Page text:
Neutrinos are produced by a nuclear reactor in China, mutate from one form to another more quickly than expected. This may help explain why the universe is filled with matter and radiation is not uniform.
Neutrinos and antineutrinos as, is of three types: electron, muon and tau. As they pass through the space, they can be converted from one form to another.
Changing the type measured by three parameters, the so-called mixing angles: teta12, teta23 and teta13. Until recently, only the first two corners of the mixing were measured. But in June of last year, during the T2K experiment in Japan, researchers have demonstrated the transformation of muon neutrinos into electron neutrinos, and the pre-calculated value teta13.
The problem is that they depend on other observation angles mixed. "This was caused by the difficulty determining the exact value of teta13" - said Kam-Beau Luc University of California at Berkeley. Researchers from the Daya Bay in southern China conducted a new experiment, during which they are made precise calculations.
During the experiment in Daya Bay, electron antineutrinos emitted by six nuclear reactors. Measurements were carried out two sets of sensors, one of which was at a distance of several hundred meters from the reactor and the other at a distance of 2 kilometers. The farther away from the reactors, the less electron antineutrinos, because as the passage of a distance, some converted into another type of antineutrino that these sensors do not detect.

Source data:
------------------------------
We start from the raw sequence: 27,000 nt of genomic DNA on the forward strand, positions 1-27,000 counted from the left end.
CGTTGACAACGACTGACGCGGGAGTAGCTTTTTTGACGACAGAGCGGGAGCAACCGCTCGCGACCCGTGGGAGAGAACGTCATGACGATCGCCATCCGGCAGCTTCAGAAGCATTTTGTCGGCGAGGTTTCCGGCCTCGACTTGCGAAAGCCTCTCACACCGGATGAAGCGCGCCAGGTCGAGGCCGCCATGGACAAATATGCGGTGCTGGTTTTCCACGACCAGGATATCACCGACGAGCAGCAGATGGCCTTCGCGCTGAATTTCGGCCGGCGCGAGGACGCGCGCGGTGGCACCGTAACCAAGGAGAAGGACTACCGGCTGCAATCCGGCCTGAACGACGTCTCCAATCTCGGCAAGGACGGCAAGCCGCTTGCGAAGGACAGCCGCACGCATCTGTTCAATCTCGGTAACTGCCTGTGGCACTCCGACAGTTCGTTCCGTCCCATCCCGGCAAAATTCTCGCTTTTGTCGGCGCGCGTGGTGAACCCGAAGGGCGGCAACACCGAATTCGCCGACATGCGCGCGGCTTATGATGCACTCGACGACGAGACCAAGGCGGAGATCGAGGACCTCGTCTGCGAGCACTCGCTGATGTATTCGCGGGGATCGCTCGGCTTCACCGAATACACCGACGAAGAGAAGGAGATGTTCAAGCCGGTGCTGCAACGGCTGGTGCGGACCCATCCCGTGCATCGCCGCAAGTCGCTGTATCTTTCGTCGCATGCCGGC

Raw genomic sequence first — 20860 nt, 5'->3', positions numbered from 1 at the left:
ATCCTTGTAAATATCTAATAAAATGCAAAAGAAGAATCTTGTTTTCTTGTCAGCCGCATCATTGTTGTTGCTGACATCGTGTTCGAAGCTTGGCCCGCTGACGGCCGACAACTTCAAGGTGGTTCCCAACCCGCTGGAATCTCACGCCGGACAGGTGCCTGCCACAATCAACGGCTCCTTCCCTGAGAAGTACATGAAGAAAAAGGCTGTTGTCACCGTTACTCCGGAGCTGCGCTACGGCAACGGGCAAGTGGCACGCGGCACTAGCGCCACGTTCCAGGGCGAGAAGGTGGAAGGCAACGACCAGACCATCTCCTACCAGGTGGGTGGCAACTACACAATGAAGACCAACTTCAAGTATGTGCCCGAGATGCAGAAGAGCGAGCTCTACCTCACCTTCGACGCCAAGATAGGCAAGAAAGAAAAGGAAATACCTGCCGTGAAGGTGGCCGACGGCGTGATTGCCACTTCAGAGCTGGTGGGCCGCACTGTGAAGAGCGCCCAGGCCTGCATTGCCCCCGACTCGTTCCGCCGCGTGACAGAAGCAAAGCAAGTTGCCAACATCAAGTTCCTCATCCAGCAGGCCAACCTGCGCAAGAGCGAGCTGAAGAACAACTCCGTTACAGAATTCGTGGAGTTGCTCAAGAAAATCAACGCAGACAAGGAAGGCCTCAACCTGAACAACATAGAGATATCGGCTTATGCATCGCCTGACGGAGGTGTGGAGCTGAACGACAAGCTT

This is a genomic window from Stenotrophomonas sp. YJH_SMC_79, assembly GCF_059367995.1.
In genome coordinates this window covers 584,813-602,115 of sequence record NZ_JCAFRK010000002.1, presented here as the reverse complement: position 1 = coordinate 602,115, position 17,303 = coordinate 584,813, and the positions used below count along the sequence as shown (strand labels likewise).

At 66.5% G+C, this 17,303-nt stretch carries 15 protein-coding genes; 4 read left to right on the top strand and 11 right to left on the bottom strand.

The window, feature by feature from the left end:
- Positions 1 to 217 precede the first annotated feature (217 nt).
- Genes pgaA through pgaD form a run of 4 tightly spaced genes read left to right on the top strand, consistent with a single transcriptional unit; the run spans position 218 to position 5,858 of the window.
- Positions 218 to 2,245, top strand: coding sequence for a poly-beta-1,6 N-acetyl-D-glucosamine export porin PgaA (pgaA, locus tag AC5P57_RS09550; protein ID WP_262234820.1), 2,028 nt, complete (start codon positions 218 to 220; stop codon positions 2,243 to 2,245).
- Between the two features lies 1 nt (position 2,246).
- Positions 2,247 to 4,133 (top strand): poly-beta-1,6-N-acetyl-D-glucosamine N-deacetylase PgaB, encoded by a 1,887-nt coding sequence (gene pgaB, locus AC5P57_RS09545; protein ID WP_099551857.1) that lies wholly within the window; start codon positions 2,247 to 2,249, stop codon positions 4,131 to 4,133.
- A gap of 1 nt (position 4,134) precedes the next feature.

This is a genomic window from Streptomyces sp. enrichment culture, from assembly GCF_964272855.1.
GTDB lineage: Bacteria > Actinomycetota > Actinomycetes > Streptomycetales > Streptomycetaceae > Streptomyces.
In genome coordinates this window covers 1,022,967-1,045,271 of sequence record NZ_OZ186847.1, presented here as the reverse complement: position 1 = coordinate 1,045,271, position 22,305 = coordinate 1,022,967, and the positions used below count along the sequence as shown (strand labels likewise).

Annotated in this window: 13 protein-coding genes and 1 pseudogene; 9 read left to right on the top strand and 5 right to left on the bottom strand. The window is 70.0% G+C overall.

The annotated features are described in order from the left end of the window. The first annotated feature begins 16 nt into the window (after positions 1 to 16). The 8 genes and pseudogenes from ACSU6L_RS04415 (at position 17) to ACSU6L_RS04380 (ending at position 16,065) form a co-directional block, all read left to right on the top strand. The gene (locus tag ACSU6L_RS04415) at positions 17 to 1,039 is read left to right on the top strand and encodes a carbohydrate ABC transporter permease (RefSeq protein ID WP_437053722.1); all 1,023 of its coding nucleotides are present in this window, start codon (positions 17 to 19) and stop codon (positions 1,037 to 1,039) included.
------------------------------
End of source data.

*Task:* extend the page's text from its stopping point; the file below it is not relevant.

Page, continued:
The results were announced on March 8 at a seminar at the Institute of High Energy Physics in Beijing. "Finally, we became aware of the size teta13. It is not as small as it was thought before."
"The consequences of this will be enormous," - said Francis Halzen, who heads a neutrino observatory "IceCube" at the South Pole. These results will allow physicists to conduct experiments to determine the differences in the behavior of neutrinos and antineutrinos. If the value teta13 was small, the holding of such experiments would be difficult.
These experiments will determine why the universe established the predominance of matter over antimatter in the first moments after the Big Bang. Without such a bias, the whole matter would have been annihilated antimatter.
"Size teta13 exceeded our wildest expectations - this is a striking result, which is definitely far advance neutrino physics," - said Halzen. "Now we know which direction to go next."